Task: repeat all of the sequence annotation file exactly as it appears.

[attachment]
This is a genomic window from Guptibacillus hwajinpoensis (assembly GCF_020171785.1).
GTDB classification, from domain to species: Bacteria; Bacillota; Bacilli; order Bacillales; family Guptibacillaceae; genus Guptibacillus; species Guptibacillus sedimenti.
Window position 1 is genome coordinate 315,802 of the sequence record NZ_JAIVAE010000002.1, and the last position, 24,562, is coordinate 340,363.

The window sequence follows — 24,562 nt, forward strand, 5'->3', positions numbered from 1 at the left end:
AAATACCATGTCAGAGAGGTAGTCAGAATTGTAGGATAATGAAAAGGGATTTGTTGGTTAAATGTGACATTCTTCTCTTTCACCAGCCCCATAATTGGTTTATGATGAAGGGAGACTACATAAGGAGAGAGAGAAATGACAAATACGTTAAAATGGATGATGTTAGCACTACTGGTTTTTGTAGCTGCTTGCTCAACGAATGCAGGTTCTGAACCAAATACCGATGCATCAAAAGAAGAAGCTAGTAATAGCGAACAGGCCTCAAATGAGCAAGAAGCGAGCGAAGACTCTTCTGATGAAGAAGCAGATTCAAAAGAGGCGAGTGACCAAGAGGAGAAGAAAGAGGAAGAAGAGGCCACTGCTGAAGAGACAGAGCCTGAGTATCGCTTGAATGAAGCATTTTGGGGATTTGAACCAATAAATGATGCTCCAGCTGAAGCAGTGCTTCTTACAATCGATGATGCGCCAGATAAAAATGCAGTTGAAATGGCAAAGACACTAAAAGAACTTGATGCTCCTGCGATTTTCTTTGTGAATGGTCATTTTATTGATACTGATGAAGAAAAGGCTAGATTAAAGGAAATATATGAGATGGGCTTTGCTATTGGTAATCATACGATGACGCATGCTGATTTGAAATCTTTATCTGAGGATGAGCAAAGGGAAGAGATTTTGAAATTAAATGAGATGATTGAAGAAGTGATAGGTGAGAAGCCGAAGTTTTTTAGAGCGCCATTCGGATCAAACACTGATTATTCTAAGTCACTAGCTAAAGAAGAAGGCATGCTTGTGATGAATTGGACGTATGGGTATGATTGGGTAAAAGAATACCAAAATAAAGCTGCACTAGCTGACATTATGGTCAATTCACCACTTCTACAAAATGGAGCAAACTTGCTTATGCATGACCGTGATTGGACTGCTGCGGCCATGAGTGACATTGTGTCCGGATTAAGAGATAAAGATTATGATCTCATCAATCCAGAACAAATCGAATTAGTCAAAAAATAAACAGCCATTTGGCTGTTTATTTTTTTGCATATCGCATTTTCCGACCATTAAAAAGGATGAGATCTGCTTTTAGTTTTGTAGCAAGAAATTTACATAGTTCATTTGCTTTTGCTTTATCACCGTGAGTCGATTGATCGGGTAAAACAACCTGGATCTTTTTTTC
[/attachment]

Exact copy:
This is a genomic window from Guptibacillus hwajinpoensis (assembly GCF_020171785.1).
GTDB classification, from domain to species: Bacteria; Bacillota; Bacilli; order Bacillales; family Guptibacillaceae; genus Guptibacillus; species Guptibacillus sedimenti.
Window position 1 is genome coordinate 315,802 of the sequence record NZ_JAIVAE010000002.1, and the last position, 24,562, is coordinate 340,363.

The window sequence follows — 24,562 nt, forward strand, 5'->3', positions numbered from 1 at the left end:
AAATACCATGTCAGAGAGGTAGTCAGAATTGTAGGATAATGAAAAGGGATTTGTTGGTTAAATGTGACATTCTTCTCTTTCACCAGCCCCATAATTGGTTTATGATGAAGGGAGACTACATAAGGAGAGAGAGAAATGACAAATACGTTAAAATGGATGATGTTAGCACTACTGGTTTTTGTAGCTGCTTGCTCAACGAATGCAGGTTCTGAACCAAATACCGATGCATCAAAAGAAGAAGCTAGTAATAGCGAACAGGCCTCAAATGAGCAAGAAGCGAGCGAAGACTCTTCTGATGAAGAAGCAGATTCAAAAGAGGCGAGTGACCAAGAGGAGAAGAAAGAGGAAGAAGAGGCCACTGCTGAAGAGACAGAGCCTGAGTATCGCTTGAATGAAGCATTTTGGGGATTTGAACCAATAAATGATGCTCCAGCTGAAGCAGTGCTTCTTACAATCGATGATGCGCCAGATAAAAATGCAGTTGAAATGGCAAAGACACTAAAAGAACTTGATGCTCCTGCGATTTTCTTTGTGAATGGTCATTTTATTGATACTGATGAAGAAAAGGCTAGATTAAAGGAAATATATGAGATGGGCTTTGCTATTGGTAATCATACGATGACGCATGCTGATTTGAAATCTTTATCTGAGGATGAGCAAAGGGAAGAGATTTTGAAATTAAATGAGATGATTGAAGAAGTGATAGGTGAGAAGCCGAAGTTTTTTAGAGCGCCATTCGGATCAAACACTGATTATTCTAAGTCACTAGCTAAAGAAGAAGGCATGCTTGTGATGAATTGGACGTATGGGTATGATTGGGTAAAAGAATACCAAAATAAAGCTGCACTAGCTGACATTATGGTCAATTCACCACTTCTACAAAATGGAGCAAACTTGCTTATGCATGACCGTGATTGGACTGCTGCGGCCATGAGTGACATTGTGTCCGGATTAAGAGATAAAGATTATGATCTCATCAATCCAGAACAAATCGAATTAGTCAAAAAATAAACAGCCATTTGGCTGTTTATTTTTTTGCATATCGCATTTTCCGACCATTAAAAAGGATGAGATCTGCTTTTAGTTTTGTAGCAAGAAATTTACATAGTTCATTTGCTTTTGCTTTATCACCGTGAGTCGATTGATCGGGTAAAACAACCTGGATCTTTTTTTC